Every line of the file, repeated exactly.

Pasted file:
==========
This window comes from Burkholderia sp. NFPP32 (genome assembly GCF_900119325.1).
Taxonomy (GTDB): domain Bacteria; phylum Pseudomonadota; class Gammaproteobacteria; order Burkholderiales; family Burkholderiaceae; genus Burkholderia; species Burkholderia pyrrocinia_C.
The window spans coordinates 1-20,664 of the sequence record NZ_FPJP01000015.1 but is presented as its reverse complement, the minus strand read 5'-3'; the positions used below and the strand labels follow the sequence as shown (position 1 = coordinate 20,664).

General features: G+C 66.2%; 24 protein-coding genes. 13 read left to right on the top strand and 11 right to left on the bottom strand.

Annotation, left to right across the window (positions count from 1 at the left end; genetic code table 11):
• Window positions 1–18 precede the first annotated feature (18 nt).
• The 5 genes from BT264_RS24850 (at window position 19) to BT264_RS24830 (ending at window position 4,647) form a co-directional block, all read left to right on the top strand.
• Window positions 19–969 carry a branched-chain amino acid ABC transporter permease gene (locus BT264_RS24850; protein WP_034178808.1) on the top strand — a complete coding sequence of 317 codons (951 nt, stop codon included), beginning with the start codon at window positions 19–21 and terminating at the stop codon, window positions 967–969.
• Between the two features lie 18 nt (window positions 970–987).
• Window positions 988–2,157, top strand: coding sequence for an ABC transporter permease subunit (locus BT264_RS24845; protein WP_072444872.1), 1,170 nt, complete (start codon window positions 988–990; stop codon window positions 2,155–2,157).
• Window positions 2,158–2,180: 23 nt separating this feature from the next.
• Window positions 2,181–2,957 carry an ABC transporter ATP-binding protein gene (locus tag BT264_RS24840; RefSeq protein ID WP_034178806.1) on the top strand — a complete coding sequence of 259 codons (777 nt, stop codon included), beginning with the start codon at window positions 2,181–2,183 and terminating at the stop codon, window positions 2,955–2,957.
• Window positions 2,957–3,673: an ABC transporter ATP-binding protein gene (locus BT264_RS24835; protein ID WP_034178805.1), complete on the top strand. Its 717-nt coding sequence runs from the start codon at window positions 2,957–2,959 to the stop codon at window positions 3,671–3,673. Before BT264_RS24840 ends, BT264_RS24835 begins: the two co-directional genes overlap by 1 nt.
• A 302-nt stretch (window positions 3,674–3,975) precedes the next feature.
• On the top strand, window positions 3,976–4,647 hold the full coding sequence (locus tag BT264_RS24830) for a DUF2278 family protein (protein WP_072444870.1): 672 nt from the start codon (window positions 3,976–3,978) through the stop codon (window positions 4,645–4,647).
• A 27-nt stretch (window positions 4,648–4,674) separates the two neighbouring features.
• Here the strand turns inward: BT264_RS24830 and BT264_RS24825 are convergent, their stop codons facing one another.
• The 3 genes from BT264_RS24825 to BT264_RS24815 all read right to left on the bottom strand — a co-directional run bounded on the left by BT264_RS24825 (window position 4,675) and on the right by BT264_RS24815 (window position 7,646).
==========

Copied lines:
This window comes from Burkholderia sp. NFPP32 (genome assembly GCF_900119325.1).
Taxonomy (GTDB): domain Bacteria; phylum Pseudomonadota; class Gammaproteobacteria; order Burkholderiales; family Burkholderiaceae; genus Burkholderia; species Burkholderia pyrrocinia_C.
The window spans coordinates 1-20,664 of the sequence record NZ_FPJP01000015.1 but is presented as its reverse complement, the minus strand read 5'-3'; the positions used below and the strand labels follow the sequence as shown (position 1 = coordinate 20,664).

General features: G+C 66.2%; 24 protein-coding genes. 13 read left to right on the top strand and 11 right to left on the bottom strand.

Annotation, left to right across the window (positions count from 1 at the left end; genetic code table 11):
• Window positions 1–18 precede the first annotated feature (18 nt).
• The 5 genes from BT264_RS24850 (at window position 19) to BT264_RS24830 (ending at window position 4,647) form a co-directional block, all read left to right on the top strand.
• Window positions 19–969 carry a branched-chain amino acid ABC transporter permease gene (locus BT264_RS24850; protein WP_034178808.1) on the top strand — a complete coding sequence of 317 codons (951 nt, stop codon included), beginning with the start codon at window positions 19–21 and terminating at the stop codon, window positions 967–969.
• Between the two features lie 18 nt (window positions 970–987).
• Window positions 988–2,157, top strand: coding sequence for an ABC transporter permease subunit (locus BT264_RS24845; protein WP_072444872.1), 1,170 nt, complete (start codon window positions 988–990; stop codon window positions 2,155–2,157).
• Window positions 2,158–2,180: 23 nt separating this feature from the next.
• Window positions 2,181–2,957 carry an ABC transporter ATP-binding protein gene (locus tag BT264_RS24840; RefSeq protein ID WP_034178806.1) on the top strand — a complete coding sequence of 259 codons (777 nt, stop codon included), beginning with the start codon at window positions 2,181–2,183 and terminating at the stop codon, window positions 2,955–2,957.
• Window positions 2,957–3,673: an ABC transporter ATP-binding protein gene (locus BT264_RS24835; protein ID WP_034178805.1), complete on the top strand. Its 717-nt coding sequence runs from the start codon at window positions 2,957–2,959 to the stop codon at window positions 3,671–3,673. Before BT264_RS24840 ends, BT264_RS24835 begins: the two co-directional genes overlap by 1 nt.
• A 302-nt stretch (window positions 3,674–3,975) precedes the next feature.
• On the top strand, window positions 3,976–4,647 hold the full coding sequence (locus tag BT264_RS24830) for a DUF2278 family protein (protein WP_072444870.1): 672 nt from the start codon (window positions 3,976–3,978) through the stop codon (window positions 4,645–4,647).
• A 27-nt stretch (window positions 4,648–4,674) separates the two neighbouring features.
• Here the strand turns inward: BT264_RS24830 and BT264_RS24825 are convergent, their stop codons facing one another.
• The 3 genes from BT264_RS24825 to BT264_RS24815 all read right to left on the bottom strand — a co-directional run bounded on the left by BT264_RS24825 (window position 4,675) and on the right by BT264_RS24815 (window position 7,646).